If this is you, and I hope it isn’t, let me suggest that Jesus has very little to do with the reason most people are honking at you.
And yet if I am honest, it is probably true that this caricature bears more resemblance to my own life than I would like to admit. I do believe in the Resurrection, I really, really do, but I don’t always act like it. I don’t always act like death has been defeated, such that the one thing in the world stronger than fear is the kind of love showed by Jesus on the cross. I don’t always live such that people who look at me can see that love written across my face. I sometimes get so stuck on my own life, my own stuff, that it seems like death has won, evil has won, and there’s nothing to do but look out for number one. I will own that.
But you know the biggest reason I think I get stuck on all that stuff? You know the biggest reason I think people come to church and worship God and then go about their business as if little has changed? I don’t think it’s because everybody is a terrible hypocrite or anything like that. I think the thing that keeps us from living into our heritage as children of God it is that the gift of love that was made manifest in the Resurrection, that defeat of death, that breakthrough of grace, I think it is quite simply so overwhelming we don’t know what to do with it.
Even the people we hold up as sterling examples of faith, of responding to the gift of the Resurrection, even those examples feel overwhelming. I don’t know why preachers do that sort of thing, you know, tell this passionate and moving story about the multimillionaire who sold everything he had and gave every dime to the poor. If I hear one more story about how wonderful Mother Teresa was and how we should all be like her, I’m going to roll my eyes so far back in my head they may get stuck there forever. I am glad the world had Mother Teresa. I know God is pleased, too. But these kinds of stories are so foreign, so overwhelming, that they can render you totally immobile. I am no multimillionaire. I am certainly no Mother Teresa.
The thing is, people don’t get to a place where they lead radically transformed lives because they hear a sermon. They get to a place where they do that sort of thing because they have experienced the God of Resurrection, the God who proves that love is greater than fear.
And so these kinds of stories, like the Resurrection itself, are so overwhelming that I don’t know what to do with them. And yet I am reminded that it was Mother Teresa, of all people, who said that small things done with great love can change the world. Small things done with great love can change the world. This, too, is the promise of the Resurrection, that God can use the smallest thing, the widow’s mite, the child’s gift, the smallest thing can be used to breathe hope into the world.
After all, the Resurrection started small. There was no trumpet, no Hallelujah Chorus. It was the middle of the night, pitch dark, no one around but Jesus and the angel—or whatever it was—that helped him move the stone. Nobody even noticed anything was different until well after sunrise, when Mary Magdalene, and Mary the Mother of James and Salome, these three women arrived at the tomb in order to anoint Jesus’s body with spices and found that there was nothing to anoint. The tomb was empty. Death had been defeated, and nobody had even thought to put out a press release.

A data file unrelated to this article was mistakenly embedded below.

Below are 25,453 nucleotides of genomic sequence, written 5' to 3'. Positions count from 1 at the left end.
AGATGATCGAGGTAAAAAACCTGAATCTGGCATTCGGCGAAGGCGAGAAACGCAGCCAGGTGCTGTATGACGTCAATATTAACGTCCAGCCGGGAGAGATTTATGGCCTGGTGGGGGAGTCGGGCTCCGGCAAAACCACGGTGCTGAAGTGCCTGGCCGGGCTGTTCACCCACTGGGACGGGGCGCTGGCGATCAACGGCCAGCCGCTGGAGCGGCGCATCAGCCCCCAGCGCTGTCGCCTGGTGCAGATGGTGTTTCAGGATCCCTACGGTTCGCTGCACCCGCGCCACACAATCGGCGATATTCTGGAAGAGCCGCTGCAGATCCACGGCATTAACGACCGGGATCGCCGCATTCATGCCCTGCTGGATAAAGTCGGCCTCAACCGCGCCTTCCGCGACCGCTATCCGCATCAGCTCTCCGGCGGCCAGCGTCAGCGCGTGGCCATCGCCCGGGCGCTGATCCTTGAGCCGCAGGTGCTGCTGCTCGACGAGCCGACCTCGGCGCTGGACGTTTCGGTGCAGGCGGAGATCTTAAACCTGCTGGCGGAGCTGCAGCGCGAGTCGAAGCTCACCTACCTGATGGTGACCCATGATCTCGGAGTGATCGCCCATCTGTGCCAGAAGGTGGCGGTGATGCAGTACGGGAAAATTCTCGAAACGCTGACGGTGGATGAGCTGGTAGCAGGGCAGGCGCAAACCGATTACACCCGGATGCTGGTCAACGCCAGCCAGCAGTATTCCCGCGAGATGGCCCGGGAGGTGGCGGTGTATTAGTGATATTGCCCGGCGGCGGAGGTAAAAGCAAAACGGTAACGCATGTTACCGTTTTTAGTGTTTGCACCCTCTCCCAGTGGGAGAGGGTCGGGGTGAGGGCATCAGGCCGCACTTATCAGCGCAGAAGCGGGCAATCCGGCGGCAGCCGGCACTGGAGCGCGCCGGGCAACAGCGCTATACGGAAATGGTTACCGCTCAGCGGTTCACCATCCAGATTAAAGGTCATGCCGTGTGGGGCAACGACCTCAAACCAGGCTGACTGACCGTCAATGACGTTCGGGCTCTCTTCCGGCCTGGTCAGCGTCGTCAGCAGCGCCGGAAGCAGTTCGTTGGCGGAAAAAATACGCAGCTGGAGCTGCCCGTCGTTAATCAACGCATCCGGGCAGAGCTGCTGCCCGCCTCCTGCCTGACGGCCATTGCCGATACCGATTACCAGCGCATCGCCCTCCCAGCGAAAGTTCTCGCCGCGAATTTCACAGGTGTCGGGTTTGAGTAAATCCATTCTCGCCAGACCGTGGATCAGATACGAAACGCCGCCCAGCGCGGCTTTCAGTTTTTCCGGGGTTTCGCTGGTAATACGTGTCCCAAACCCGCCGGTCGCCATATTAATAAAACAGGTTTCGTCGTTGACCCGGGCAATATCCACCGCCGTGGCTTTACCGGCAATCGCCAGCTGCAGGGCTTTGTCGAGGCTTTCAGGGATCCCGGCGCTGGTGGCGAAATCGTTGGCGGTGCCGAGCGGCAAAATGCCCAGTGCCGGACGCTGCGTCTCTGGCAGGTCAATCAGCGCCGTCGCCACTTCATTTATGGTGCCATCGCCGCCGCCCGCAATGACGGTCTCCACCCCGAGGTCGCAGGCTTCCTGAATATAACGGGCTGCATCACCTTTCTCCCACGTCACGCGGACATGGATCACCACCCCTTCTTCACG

It started small, and look what happened. A single act which inspired a cadre of misfit believers to form the Christian church, of all things, to withstand generations of abuse and torture, to reach out and welcome new people into the community of faith, to ride the waves formed by the ebb and flow of the centuries, and here we are, the beneficiaries of that act, of that small, revolutionary act, which happened in the stillness of night with no one around.
I can’t defeat death. I’m lucky to get out of the house in the morning with both of my shoes tied, and not together. But I can do small things with great love.
Since I started the sermon with a story about Oreos, I should probably end with one, too, especially considering the middle was so sweet. I was reminded of a story this week, a couple of you actually posted it on Facebook, about Alpharetta First United Methodist Church, one of our sister churches in the North Georgia Conference. Don Martin, the senior pastor of that congregation, happened to be seated next to a soldier on an airplane, as the soldier made his way back home after 18 months in Iraq. Don asked him, “What did you miss most during your time overseas?” and the soldier, without hesitation, said, “Oreos. Double Stuf!”
Now, of course, you can’t do justice to the Resurrection with a cookie, any more than a rain check to be redeemed in three days is anything like three days in the ground. But since that conversation, six years ago, Alpharetta First has partnered with a number of other churches, and this year alone, just three weeks ago, in fact, they blessed and shipped over five-and-a-half tons of Oreos to men and women serving in the armed forces overseas who craved a taste of home. We were reminded again this week of the unspeakable danger these folks face, and so what a gift that they were reminded, because of a church of all places, that they are loved. And, when you get down to brass tacks, the reason that the soldiers received that reminder is that a bunch of people in Georgia believed in the Resurrection.